Why I’m Not in Any Rush to Get Breast Cancer Tattoos

Fitness

At 22 years old, Faith Barber struggled with body image like any other young adult. Looking back on it now, however, Barber says she always felt like her self doubts were solvable with a little willpower and intention. Her sudden breast cancer diagnosis was an ugly and unexpected disruption to this line of thinking. New insecurities cropped up, ones that she had zero control over, like mastectomy scars and hair loss. Often, looking in the mirror felt hard, and she had to remind herself that this was her real life.

After going viral on TikTok for a video documenting the biopsy results that confirmed her cancer diagnosis, Barber leaned in, continuing to have candid conversations about confidence, positivity, and mental health with close to 300K followers. Now, nearly two years in remission, she explains to POPSUGAR why she’s taking the time to honor her body on her own terms.


Everything about my cancer journey was fast-paced; my decisions had to be made quickly. I was diagnosed with breast cancer at 22 [in 2021]. I’d had no idea I had a genetic mutation (called BRCA2) that put me at a greater risk for cancer. Within weeks of my diagnosis, I decided on a double mastectomy with immediate reconstruction, and as a result, I sadly had to say goodbye to my nipples. It was a lengthy, painful process, but it’s a decision that I don’t regret making.

The loss of my girlies flipped my world upside down. No one prepared me for it, and I barely had time to process it in the midst of my cancer treatment. Everything had to be done quickly because my cancer was aggressive, which is the reality for a lot of women.

After my double mastectomy, the doctors placed tissue expanders in my chest. Throughout my chemo treatments I would go in and get my chest filled [with saline]. It was bizarre, but after every fill, I got more excited — another step closer to completing reconstruction. Throughout this process, I went from hating scars to cherishing them. They felt like a badge of honor and strength.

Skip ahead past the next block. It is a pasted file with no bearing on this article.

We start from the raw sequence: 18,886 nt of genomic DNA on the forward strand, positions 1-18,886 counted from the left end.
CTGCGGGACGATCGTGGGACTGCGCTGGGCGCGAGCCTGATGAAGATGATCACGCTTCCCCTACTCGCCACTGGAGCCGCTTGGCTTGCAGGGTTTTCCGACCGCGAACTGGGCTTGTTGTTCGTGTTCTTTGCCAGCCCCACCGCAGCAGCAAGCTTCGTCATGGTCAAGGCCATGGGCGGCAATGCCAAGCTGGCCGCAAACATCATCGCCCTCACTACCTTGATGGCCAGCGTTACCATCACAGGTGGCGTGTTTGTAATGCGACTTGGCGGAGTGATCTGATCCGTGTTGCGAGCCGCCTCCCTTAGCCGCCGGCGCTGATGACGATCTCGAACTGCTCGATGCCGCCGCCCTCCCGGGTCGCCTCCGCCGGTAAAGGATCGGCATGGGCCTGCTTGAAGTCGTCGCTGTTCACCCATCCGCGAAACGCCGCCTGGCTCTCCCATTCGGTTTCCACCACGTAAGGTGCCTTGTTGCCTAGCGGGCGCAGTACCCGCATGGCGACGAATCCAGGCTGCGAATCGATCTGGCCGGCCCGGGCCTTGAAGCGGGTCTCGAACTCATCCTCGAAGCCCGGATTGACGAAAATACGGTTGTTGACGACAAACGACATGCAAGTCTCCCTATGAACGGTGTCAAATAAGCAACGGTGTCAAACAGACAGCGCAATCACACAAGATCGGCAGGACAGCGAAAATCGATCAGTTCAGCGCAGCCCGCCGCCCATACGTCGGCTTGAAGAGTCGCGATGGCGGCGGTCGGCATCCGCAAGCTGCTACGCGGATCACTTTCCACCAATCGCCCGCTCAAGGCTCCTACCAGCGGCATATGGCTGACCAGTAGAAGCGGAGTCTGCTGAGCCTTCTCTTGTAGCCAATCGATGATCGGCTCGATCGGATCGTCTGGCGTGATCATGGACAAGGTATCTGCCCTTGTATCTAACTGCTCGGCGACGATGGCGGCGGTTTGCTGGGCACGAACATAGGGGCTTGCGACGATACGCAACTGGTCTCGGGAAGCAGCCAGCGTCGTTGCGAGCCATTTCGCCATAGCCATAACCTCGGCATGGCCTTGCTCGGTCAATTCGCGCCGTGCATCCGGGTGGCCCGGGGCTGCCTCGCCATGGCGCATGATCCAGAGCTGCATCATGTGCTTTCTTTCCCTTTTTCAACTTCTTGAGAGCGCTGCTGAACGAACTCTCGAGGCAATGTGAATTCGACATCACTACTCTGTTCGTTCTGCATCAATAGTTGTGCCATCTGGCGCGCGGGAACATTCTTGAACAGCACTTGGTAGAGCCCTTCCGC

Everyone’s reconstruction journey is different — and mine has been complicated. I’ll be two years in remission this year, and I still don’t know if I’m done. My implant flipped a few times, and I had a few corrective surgeries on top of fat transfers to make my chest look as natural as possible. I’ve lost count of how many surgeries I’ve had.

But one procedure I haven’t gotten, yet, is nipple tattoos.

I’ve had nipple tattoos on my mind for a very long time. One reason I haven’t gotten them thus far is purely logistical — because of my chest mishaps. The last time my implant flipped, for example, we had to remove a lot of skin in order to help the implant stay in place. If I had nipple tattoos before that [procedure], I would have a very slanted fake nipple.

But another reason I haven’t gotten nipple tattoos is because, although I know how much they help others, I think they would be pointless for me. I don’t want to pretend what I went through didn’t happen. I lost my boobs. I can’t feel my chest — it’s numb. If I got nipple tattoos, they would be a ghost of my old life.

Plus, there are a lot of cool things that come with not having nipples: I don’t have to worry about a nip slip, or wearing a bra with a white, tight T-shirt. I’ll take the good that came from losing them.

“If I got nipple tattoos, they would be a ghost of my old life.”

It’s hard to explain why I might not want nipple tattoos to people who haven’t gone through what I have these past few years. Because I’m so open about my journey, people often ask me if I’ll ever get these tattoos. My surgeon thinks they would look natural — others think it would be weird not to get them. They want me to feel normal, and [they think] I should look like I have a normal chest when I look in the mirror. But I know I’m not going to feel “normal,” with or without the nipple tattoos. And normal is boring anyway, especially if you’ve gone through something like [cancer].

If I ever do get tattoos, they would highlight what I went through instead of hiding it. I’d want to get something like flowers or vines, complimenting my scars. Cancer has made me grow into the person I am today. As much as I hate what it’s done to me, I won’t ever let it make me feel less than.

Beforehand, you have this idea that you can control how you look all the time. Like, ‘Oh, you could work out, you could do this — you could do things to change [your body].’ And then once something happens to you, like what’s happened to me, you realize some things you cannot change. And you just have to accept, and you learn to love yourself, and there’s beauty in that.

— As told to Chandler Plante

Image Source: Courtesy of Faith Barber

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